“I think he really wanted to give more freedom to entrepreneurs, he really tried to privatize the system,” Kateb said, adding subsequent financial scandals and the global financial crisis ended hope for change.

Inertia and bureaucracy

Kateb, who later served as an economic advisor to ex-prime minister Abelmalek Sellal, said subsequent reform efforts also stalled.

“If you don’t change the whole functioning of the system,” he said, “whatever you do at the margins will be completely absorbed by this inertia and black hole of government bureaucracy.”

algeria, politics
An elderly woman confronts security forces during an anti-government demonstration in Algiers, Algeria, April 10, 2019. VOA

If July elections go through as planned, Algerians will be strongly pushing for economic deliverables.

“I’m sure the many of the slogans are going to be centered around anti-corruption, inclusive growth, economic justice, diversification, and job creation,” said Hamaizia of Chatham House.

For the moment, there appear few clear candidates to champion such causes. Both the country’s ruling FLN and traditional opposition parties are largely discredited in the eyes of many Algerians.

Earlier this week, however, the interior ministry announced licenses for 10 new political parties, Reuters news agency reported, citing Algeria’s Ennahar TV channel.

Analyst Kateb believes the country needs a technocratic government to steer through needed changes, at least over the next few years.

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He believes there is no lack of talent to staff it, both in Algeria and abroad, where thousands of young professionals have flocked in recent decades for lack of opportunities at home.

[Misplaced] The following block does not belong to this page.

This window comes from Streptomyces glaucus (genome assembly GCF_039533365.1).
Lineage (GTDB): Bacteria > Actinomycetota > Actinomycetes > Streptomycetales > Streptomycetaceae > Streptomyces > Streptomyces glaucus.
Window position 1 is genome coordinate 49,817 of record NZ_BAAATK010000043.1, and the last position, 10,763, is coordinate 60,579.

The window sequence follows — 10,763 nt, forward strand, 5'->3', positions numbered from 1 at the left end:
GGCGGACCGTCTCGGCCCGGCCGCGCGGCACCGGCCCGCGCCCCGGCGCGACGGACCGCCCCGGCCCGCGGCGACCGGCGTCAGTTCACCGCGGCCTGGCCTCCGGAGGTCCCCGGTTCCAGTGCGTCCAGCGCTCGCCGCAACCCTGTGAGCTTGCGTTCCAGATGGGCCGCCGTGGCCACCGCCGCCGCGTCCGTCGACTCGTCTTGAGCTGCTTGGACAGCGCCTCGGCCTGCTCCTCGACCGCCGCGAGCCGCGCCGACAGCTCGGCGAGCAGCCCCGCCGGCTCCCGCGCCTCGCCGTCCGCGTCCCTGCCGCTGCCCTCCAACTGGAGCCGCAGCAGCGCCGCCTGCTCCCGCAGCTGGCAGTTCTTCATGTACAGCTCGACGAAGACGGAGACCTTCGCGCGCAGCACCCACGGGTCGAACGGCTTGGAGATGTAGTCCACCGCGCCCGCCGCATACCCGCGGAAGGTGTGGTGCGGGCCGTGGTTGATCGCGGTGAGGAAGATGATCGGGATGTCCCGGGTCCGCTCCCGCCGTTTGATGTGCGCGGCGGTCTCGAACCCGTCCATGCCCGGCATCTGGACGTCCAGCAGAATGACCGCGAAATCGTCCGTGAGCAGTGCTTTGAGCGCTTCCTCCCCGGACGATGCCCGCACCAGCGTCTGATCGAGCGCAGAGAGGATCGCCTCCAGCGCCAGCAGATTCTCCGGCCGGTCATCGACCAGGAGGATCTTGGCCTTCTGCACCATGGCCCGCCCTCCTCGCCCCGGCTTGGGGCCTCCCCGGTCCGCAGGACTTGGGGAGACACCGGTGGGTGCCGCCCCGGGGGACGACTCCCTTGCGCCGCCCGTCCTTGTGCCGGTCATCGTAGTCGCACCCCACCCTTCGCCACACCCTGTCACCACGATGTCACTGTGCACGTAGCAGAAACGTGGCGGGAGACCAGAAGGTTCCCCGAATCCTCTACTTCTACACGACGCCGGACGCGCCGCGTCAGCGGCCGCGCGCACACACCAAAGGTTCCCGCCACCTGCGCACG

“Now they’re not really considered,” Kateb said, “and this has to change.” (VOA)

Next Story

Big Business and Politics Mass-Mining Everyday Data from Facebook Likes to Online Subscriptions

There are people out there who are trying to figure out how you think

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netflix
FILE - The Netflix logo is seen on their office in Hollywood, Los Angeles, California. VOA

Big business and politics are mass-mining everyday data — from Facebook ‘likes’ to online subscriptions – for profit and power, according to a Netflix documentary released on Wednesday.

“The Great Hack” says personal data has surpassed oil as the world’s most valuable asset, and warns viewers that companies and governments are hacking into way more than computers.

“There are people out there who are trying to figure out how you think. If you don’t understand how you think, they will think for you,” said directors Karim Amer and Jehane Noujaim. “It’s not just our computers that have been hacked, it’s our minds,” they said in a statement.

The two-hour documentary — showing on the Netflix streaming video platform — examines the state of privacy in the United States and Europe, where people spend much of their time online, volunteering countless nuggets of exploitable information.

Business, Politics, Data
Big business and politics are mass-mining everyday data — from Facebook ‘likes’ to online subscriptions – for profit and power, according to a Netflix documentary released. Pixabay

It centers on the Cambridge Analytica affair, which saw an international consultancy target undecided voters in the Brexit referendum and 2016 U.S. election, partly using Facebook data.

Facebook Inc agreed on Wednesday to pay a $100 million fine to settle charges by the U.S. Securities and Exchange Commission that it misled investors about the misuse of its users’ data related to Cambridge Analytica.

Facebook did not admit or deny wrongdoing in agreeing to settle.

“Social media companies harvest millions of people’s personal data and sell it to the highest bidder. Personal data is being used on a mass scale to manipulate and influence people,” said Silkie Carlo, director of Big Brother Watch, a British civil liberties group.

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“Data-driven manipulation of populations is not only the reserve of shady start-ups, disturbingly, it is becoming the modus operandi in modern politics.”

Directors Amer and Noujaim first came to prominence for their Academy Award nominated film “The Square,” which looked at social media as a catalyst for the 2011 Egyptian uprisings.

“We ultimately made a film about whether we have free will. It’s about democracy and it’s about complicity,” they said of their latest documentary. “These are arguably the most important questions of our time.” (VOA)